NFL runs ‘afoul’: How to fix Pass Interference, and Overtime

There has been a lot of chatter about the NFL and a couple major rules since Championship weekend. The results put the New England Patriots, and the LA Rams in Super Bowl LIII. Probably the most talked about issue is the Pass Interference rule, or lack thereof. The other, the length and format of Overtime. For the record, I am good with both, but I can see some easy fixes for them as well. Let’s talk.

Let’s start with Pass Interference. If you have watched a handful of games, you have no doubt seen a receiver, and a cornerback fight for the football. Sometimes there will be a cute yellow flag thrown, sometimes not. 90% one or both players will look around to see if the flag is thrown. A good amount of the time, one or both players will complain to an official. This is the current state of the NFL passing game. Like holding, pass interference, (PI for short) can probably be called at a high rate.

PI is a judgment call, simply put, it’s the referee’s discretion to call it or not. Sometimes the other refs will help him out. There has probable been no more egregious call than on Sunday in the Saints/Rams game. With less than 2 minutes left, Drew Brees threw a pass that was broken up, and at full speed it didn’t look too bad. Then the replay comes in, slowing the play down. We clearly saw not only did the defender clearly contact the receiver before the ball got there, he also hit him in the head with his helmet. Problem is, the refs don’t watch the game in slow motion. To me, that is the biggest problem. We live in an age where we have technology, and that technology influences the way we watch sports. Many people are calling for PI to be reviewable. I’m not sure how I feel about that.

I know one thing; either the coaches would burn their challenges in the first quarter, or the game would be a challenge-fest. None of those options are good for the sport. I have a few things that I think can work.

  • Full-time officials: This works for both PI, and many other issues. The NFL has the money, and it’s long overdue. They should be trying to put the absolute best product on the field, and that starts and ends with full-time officials.
  • Extra officials in the defensive backfield: I would go at least 2 more officials, who only watch out for pass interference. There are too many players out there. You can have anywhere from 2-5 receivers on any given play. That means 5 or more defenders. Put 2 more refs back 20-30 yards. This would also let the other refs focus on other things. The speed of the game kind of demands it.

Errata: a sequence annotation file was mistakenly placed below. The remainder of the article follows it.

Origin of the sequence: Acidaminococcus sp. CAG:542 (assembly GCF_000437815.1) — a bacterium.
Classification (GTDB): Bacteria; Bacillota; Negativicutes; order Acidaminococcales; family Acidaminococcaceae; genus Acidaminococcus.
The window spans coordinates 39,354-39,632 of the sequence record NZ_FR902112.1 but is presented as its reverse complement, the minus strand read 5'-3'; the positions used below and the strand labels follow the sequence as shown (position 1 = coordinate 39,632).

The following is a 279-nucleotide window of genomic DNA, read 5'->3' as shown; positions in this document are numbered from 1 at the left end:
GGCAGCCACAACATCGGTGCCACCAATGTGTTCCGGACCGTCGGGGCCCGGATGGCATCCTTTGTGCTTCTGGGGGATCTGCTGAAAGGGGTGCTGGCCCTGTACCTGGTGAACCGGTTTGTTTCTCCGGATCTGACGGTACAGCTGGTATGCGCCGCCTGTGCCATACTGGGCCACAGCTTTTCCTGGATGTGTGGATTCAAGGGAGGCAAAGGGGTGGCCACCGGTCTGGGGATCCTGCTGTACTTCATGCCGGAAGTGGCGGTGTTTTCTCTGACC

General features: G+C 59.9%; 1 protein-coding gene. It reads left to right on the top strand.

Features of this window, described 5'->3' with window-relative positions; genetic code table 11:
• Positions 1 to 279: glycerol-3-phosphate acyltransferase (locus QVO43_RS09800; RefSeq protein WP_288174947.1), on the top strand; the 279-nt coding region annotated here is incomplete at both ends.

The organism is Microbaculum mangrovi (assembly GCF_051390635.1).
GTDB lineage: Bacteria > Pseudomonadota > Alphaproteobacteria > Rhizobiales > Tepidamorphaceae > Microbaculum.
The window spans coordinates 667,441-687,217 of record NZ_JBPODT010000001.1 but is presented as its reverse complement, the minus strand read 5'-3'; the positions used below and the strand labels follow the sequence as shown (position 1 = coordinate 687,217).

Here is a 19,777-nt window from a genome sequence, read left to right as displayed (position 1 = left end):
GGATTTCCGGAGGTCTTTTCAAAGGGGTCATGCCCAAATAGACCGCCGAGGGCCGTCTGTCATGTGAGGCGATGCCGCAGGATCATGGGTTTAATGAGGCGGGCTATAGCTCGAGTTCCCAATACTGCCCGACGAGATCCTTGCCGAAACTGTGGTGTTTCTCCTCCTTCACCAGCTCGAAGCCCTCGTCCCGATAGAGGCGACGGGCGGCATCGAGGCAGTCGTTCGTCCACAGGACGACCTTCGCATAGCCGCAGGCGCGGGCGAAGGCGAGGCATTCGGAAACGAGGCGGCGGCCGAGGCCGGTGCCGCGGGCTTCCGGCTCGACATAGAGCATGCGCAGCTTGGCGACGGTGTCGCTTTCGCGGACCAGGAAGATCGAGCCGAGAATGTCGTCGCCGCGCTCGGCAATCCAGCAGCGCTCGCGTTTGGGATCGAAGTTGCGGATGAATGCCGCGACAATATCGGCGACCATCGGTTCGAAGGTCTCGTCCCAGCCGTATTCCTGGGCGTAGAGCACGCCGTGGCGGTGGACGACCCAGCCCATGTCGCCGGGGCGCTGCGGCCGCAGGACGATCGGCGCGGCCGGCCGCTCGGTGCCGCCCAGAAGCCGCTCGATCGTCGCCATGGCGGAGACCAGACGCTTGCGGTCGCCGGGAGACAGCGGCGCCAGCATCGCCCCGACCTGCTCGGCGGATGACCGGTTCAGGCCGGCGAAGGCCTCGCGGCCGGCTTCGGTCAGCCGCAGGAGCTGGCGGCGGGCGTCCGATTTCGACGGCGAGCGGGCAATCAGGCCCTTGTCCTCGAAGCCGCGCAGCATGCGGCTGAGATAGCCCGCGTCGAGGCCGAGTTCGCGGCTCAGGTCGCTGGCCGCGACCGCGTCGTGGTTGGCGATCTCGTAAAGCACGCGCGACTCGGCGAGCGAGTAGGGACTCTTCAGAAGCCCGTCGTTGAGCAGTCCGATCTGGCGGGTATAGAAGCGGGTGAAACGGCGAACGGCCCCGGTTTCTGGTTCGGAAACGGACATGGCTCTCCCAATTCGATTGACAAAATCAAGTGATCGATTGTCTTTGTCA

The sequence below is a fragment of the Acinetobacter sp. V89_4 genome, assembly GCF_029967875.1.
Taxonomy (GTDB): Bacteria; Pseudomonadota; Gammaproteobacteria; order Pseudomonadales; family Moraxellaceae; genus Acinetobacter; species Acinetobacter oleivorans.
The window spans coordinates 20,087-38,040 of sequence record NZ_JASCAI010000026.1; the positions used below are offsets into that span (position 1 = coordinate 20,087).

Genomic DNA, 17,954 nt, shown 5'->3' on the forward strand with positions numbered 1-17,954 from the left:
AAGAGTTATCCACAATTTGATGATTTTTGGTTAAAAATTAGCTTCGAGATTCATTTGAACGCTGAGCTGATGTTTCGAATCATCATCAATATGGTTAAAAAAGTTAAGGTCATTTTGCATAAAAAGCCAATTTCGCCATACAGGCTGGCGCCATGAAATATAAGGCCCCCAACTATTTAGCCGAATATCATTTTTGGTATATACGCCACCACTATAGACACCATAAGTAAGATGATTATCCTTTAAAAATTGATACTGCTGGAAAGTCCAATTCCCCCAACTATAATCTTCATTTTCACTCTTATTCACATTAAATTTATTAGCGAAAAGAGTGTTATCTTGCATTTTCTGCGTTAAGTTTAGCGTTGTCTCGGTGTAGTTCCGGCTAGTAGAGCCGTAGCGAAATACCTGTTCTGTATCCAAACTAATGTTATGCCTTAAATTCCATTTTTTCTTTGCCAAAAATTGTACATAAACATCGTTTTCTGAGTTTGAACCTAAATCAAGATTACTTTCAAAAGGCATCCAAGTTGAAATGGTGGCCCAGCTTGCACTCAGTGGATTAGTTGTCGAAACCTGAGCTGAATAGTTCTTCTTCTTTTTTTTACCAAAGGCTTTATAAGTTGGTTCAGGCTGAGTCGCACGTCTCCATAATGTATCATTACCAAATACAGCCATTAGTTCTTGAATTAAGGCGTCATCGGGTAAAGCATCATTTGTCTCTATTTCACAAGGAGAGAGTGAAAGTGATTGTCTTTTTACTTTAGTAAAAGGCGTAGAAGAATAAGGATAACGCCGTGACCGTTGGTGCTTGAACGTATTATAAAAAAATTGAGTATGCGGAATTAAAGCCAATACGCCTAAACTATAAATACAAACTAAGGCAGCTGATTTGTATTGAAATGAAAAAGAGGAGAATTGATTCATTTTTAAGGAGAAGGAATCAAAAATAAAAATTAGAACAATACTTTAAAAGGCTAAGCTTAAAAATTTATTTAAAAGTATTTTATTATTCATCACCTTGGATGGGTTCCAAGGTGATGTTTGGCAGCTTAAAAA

• Official in the booth: A dedicated official in the booth, watching the game in real time. This is not a replay official, this is someone watching at game speed. They will stay in constant contact with the Referee. He/she will be able to buzz down and maybe tell them to huddle up, or take a look at something reviewable.
  • Keep the crew together: They used to do playoffs by crew. There were pluses and minuses to this. I think it’s time to look at going back to it. Perhaps one thing they can do is rotate officials in and out by quarter, or halfway through the season. This would give the officials a chance to work with different refs. Having a crew that worked a full season together has it’s advantages, I believe it outranks the cons.

Then there is the issue of Overtime. I don’t mind how it works currently, but the more I think about it, the more it should be a full quarter. The NFL tweaked the rule a couple years ago, to make it more likely that both teams touch the ball, and that the coin flip is less a factor. Since 2012, the team that wins the coin toss (at the beginning of OT) is about 52% likely to win. That is not a huge advantage. Factor in an elite quarterback such as Tom Brady, or Aaron Rodgers, and those stats are meaningless. However, you do have chances to stop them. Last Sunday, Brady converted 3 straight 3rd and longs (I believe 3rd and 10s) to march his team to a game winning touchdown. The Chiefs had every opportunity to stop them. They didn’t. That is why Tom Brady and the Patriots are going to their 9th Super Bowl since 2001. I think it’s fair, but I have a way to make it even more fair.

Simply: Play a full quarter of football. I know it’s odd. In the regular season they used to do this. It makes sense. A playoff game should not be decided by anything less. Major league baseball, and the National Hockey league both have it that way. I like the Sudden Death rule for the regular season. This year we had a few ties. I would go to Sudden Death after a 5th full quarter. The games have to end sometime.

Lastly, a final tweak I would make is have the booth reviews extended from the final 2 minutes of a game to the final 5 minutes. This would help out the refs, and the coaches would not have to worry about saving an extra time out for a challenge. Provided, they haven’t already blown their 2 allotted challenges.

 

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